The greater compliance demands in different sectors – for example, the extensive crop production record-keeping from arable growers and livestock enterprises – is pushing up the workload immeasurably.
The most time-consuming tasks seem to be associated with assurance scheme compliance such as Red Tractor, the Red Tape associated to these is increasingly tying farmers to their desks.
The survey also noted a shortage of agricultural secretaries, the average age now being in their fifties and over. Many had attended courses whilst at college but today these courses no longer exist, so it is a challenge to get ‘fresh blood’ into the industry. I would have thought there is an opportunity for agricultural colleges to recognise this vacuum and offer appropriate options to supply teams of crack Farm Secretaries to support over stretched farmers struggling to cover their whole operation. Gone are the days when spouses could take on this role as many are working off the farm to bring in additional income or running farm diversification enterprises.
The hay is now made and safely stored under cover. We now wait patiently for the dry summer to return so we can get on with harvesting the winter barley, winter wheat and eventually field beans. I have been told that once this period of unsettled weather is over in early August, we could possibly face similar temperatures as they are experiencing across Europe and beyond. Also, that it will then not rain again until November!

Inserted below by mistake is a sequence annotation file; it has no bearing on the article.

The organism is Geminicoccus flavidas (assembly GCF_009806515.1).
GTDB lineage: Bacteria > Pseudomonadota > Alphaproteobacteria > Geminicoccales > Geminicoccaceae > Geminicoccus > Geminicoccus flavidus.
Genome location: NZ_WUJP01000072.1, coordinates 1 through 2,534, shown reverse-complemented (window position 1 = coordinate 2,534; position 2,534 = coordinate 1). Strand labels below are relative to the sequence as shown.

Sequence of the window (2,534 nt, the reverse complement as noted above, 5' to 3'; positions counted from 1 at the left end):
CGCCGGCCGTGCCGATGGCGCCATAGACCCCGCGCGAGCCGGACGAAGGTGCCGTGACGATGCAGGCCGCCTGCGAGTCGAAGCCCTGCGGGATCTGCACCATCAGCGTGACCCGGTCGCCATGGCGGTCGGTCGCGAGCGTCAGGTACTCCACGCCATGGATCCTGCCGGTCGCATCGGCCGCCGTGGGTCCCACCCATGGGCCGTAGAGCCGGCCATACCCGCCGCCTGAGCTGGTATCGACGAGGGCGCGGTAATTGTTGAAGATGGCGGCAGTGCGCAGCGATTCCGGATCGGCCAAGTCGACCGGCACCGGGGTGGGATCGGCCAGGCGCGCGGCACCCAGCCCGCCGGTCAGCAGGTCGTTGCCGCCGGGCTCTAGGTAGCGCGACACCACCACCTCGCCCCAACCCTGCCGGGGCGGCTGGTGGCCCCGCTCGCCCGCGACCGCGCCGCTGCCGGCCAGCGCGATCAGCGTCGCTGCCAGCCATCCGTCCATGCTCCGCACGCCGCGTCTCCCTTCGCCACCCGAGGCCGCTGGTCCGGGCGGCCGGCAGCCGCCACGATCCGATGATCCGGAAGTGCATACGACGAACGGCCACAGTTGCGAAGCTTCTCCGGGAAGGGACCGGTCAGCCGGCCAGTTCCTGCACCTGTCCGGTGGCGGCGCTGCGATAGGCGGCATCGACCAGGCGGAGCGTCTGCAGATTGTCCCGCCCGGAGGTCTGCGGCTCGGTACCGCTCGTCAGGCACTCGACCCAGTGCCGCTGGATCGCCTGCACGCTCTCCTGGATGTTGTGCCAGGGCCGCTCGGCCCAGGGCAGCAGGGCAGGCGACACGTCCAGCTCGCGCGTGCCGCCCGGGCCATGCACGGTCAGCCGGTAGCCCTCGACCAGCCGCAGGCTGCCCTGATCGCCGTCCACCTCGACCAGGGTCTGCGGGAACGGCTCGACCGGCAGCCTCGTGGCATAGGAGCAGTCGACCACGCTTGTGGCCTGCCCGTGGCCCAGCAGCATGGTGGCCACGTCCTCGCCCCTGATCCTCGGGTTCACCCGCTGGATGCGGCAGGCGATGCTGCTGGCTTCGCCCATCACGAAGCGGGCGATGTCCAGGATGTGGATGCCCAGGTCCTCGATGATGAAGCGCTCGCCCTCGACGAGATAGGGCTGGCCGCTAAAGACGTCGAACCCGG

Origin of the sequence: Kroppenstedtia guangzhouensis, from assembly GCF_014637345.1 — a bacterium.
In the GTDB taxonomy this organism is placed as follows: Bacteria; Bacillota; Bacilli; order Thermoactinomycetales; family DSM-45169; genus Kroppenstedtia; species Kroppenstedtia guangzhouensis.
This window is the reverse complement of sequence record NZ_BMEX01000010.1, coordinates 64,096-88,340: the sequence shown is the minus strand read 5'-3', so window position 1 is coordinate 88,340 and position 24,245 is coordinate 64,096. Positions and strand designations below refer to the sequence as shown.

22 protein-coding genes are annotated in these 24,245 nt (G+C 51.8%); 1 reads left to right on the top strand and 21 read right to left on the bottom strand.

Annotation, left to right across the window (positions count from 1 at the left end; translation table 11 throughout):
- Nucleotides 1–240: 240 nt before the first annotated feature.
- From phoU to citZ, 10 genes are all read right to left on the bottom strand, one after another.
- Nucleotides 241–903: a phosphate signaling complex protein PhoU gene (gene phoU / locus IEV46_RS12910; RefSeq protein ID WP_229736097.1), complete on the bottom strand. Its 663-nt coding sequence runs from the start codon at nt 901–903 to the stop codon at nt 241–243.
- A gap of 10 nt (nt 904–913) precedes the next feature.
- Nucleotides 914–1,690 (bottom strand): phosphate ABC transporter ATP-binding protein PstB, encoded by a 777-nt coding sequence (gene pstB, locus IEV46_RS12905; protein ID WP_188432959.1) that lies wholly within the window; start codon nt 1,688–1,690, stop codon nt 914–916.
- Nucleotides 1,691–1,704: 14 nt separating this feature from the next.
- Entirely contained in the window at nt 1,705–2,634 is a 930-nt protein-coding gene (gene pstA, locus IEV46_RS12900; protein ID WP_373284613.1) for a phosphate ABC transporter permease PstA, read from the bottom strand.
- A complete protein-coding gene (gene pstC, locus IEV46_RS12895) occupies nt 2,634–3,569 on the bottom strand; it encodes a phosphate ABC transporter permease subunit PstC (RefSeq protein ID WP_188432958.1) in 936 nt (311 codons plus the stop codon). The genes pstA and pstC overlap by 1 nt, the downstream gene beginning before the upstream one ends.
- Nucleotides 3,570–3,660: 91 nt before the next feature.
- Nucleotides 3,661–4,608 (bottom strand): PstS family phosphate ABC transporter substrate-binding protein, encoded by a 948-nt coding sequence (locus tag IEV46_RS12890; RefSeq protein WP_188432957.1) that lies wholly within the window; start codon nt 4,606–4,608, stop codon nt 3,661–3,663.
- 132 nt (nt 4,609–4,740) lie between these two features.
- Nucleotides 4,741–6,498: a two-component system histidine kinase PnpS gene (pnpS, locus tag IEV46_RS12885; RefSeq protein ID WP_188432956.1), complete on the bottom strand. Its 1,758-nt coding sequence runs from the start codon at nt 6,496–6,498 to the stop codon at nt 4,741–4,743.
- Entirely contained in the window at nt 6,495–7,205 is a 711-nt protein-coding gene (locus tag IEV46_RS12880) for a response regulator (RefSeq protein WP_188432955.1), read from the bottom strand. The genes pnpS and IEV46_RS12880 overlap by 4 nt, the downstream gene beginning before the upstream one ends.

Let us hope the bearers of that distinctly alarming forecast are wrong.
The recent hot weather is having a marked effect on the consumption of beef. It seems when it is hot the demand for beef reduces, which is now reflected in the price we are realising for our cattle. Could I please encourage readers to increase their consumption of local grass-fed beef and lamb which is best bought at local butchers and farm shops. This would support your local farmers and businesses and ensure you are buying the very best quality home grown products to feed your families.
Waitrose’s executive director James Bailey has described as a “huge disappointment” that the Government had abandoned a planned formal consultation over bringing in new animal welfare labels for food products.
He has lashed out at ministers for shelving plans to make animal welfare labels mandatory, warning Britain risks a “race to the bottom” on standards as the scheme won’t make it onto the statute book anytime soon, leaving Britain’s farmers unprotected and at risk of being undercut by battery-caged chickens imported from the Asia Pacific region. He added: “customers deserve to know where the meat on their table comes from and how it has lived.”